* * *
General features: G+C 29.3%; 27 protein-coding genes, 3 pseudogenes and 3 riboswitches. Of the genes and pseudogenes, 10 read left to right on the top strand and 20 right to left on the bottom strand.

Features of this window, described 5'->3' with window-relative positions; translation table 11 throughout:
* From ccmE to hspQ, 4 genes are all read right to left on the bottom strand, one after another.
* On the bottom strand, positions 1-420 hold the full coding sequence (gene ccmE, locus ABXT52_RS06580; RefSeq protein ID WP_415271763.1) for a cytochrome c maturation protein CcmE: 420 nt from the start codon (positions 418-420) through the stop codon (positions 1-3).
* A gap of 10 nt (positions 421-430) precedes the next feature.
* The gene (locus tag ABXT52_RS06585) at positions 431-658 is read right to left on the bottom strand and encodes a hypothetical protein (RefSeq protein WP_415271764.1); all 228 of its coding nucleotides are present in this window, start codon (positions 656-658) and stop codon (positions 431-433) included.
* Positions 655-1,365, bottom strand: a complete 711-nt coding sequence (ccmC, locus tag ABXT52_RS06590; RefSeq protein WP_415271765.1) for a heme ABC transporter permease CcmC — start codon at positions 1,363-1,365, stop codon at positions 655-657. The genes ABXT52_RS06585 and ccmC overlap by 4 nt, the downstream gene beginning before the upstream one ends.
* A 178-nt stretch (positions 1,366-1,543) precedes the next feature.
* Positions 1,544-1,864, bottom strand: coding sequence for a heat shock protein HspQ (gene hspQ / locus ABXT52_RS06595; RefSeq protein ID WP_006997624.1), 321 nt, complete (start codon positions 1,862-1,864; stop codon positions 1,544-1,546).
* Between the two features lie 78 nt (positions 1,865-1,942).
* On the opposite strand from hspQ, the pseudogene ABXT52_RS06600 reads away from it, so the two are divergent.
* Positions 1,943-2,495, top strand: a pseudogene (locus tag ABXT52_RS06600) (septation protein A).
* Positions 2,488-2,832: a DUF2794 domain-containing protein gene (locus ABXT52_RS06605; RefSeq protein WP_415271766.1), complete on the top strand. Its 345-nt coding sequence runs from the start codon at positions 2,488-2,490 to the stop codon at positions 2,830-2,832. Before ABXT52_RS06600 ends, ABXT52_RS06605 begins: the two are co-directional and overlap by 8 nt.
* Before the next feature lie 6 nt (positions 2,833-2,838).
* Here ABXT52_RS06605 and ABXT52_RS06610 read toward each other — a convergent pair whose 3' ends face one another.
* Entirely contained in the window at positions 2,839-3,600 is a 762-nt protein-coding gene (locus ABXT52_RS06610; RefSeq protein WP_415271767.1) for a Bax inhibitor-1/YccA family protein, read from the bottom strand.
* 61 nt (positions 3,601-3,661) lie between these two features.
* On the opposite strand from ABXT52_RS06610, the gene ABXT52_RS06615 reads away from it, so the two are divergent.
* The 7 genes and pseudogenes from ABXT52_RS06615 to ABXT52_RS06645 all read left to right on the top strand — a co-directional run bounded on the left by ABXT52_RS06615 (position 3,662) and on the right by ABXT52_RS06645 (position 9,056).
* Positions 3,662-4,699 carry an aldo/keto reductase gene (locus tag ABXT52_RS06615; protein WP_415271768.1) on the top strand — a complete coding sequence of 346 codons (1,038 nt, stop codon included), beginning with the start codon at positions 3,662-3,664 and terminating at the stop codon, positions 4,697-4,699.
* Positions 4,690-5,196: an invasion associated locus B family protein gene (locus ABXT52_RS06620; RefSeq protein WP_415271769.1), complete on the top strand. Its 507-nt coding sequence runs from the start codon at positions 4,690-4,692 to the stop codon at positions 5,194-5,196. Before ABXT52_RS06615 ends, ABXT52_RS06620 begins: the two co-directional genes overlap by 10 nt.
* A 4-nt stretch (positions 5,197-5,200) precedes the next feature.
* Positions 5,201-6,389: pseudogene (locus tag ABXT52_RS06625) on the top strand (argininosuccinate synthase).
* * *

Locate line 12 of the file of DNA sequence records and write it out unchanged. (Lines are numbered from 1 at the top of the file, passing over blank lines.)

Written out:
* Positions 1,943-2,495, top strand: a pseudogene (locus tag ABXT52_RS06600) (septation protein A).